The role that social media plays in modern life has recently been a topic of interest as people try to navigate the positive and negative impact this revolutionary technology has had on society. A recent study sponsored by Intent Labs, a collaboration between Northwestern University and Performics, is shedding new light on consumer attitudes towards social media.
The social media study was designed to gauge consumer sentiment about the five largest social media platforms: Twitter, Facebook, Instagram, Snapchat, and Pinterest. Researchers compared attitudes about these social media platforms by using four markers to create a Digital Satisfaction Index (DSI). The four areas measured for the DSI were trust, privacy, social and utility.
As stories about social media being used as a tool to mislead and defraud fill the news, consumers have become understandably more concerned about sharing personal information on social media platforms. Researchers found that consumer preferences in this area were somewhat conflicting. While many people expressed dissatisfaction with the practice of using past purchases to target them with advertising, they also enjoyed having experiences customized based on their preferences.
The study found that while consumer use of social media platforms remains robust, their faith in the accuracy of information presented on social media has been diminished. While some of the platforms that have been involved in recent controversies, such as Facebook or Twitter, have taken a hit when it comes to privacy and utility with some consumers, this does not always extend to social media as a whole. The study noted consumer satisfaction with Instagram, which many consumers were unaware was owned by Facebook, remains much higher than their parent company.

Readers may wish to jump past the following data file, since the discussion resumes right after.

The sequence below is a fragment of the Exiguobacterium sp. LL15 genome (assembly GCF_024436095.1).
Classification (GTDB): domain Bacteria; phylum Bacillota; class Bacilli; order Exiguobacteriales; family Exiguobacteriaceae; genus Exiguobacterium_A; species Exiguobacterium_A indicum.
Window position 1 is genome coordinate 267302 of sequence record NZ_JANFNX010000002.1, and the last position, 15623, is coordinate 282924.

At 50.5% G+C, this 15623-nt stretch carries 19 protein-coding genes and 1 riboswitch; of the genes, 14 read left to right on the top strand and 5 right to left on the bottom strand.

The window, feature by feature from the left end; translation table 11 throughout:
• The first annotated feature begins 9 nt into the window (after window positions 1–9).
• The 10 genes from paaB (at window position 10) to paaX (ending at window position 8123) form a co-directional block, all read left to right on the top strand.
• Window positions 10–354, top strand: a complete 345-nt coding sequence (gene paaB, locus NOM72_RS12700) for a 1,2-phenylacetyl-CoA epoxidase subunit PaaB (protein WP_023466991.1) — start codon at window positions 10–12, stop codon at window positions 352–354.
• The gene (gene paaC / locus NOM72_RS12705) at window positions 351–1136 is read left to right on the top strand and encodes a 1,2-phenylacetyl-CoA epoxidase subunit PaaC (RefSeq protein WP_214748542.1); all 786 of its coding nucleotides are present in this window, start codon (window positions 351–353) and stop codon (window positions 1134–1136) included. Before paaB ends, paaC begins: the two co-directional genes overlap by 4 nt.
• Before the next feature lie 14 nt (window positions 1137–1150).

Researchers also found gender differences, with men reporting that they are much more distrustful of information they read online than women are. The study found that while women still use social media more frequently than men, there was a growing comfort among male study participants with making purchases online and with recommendations gleaned via social media. While researchers found no clear trends that were applicable across genders or social media platforms in terms of ads featuring graphics versus video ads, the types of products purchased most frequently on social media were identified as clothing and edibles.
As social media platforms continue to solidify their essential role in everyday life, organizations will continue to seek ways to use their networking capability to draw consumers to their brands. For this reason, researchers will continue to seek ways to gauge consumer preferences so that the power of social media can be harnessed in less intrusive and more intuitive ways moving forward.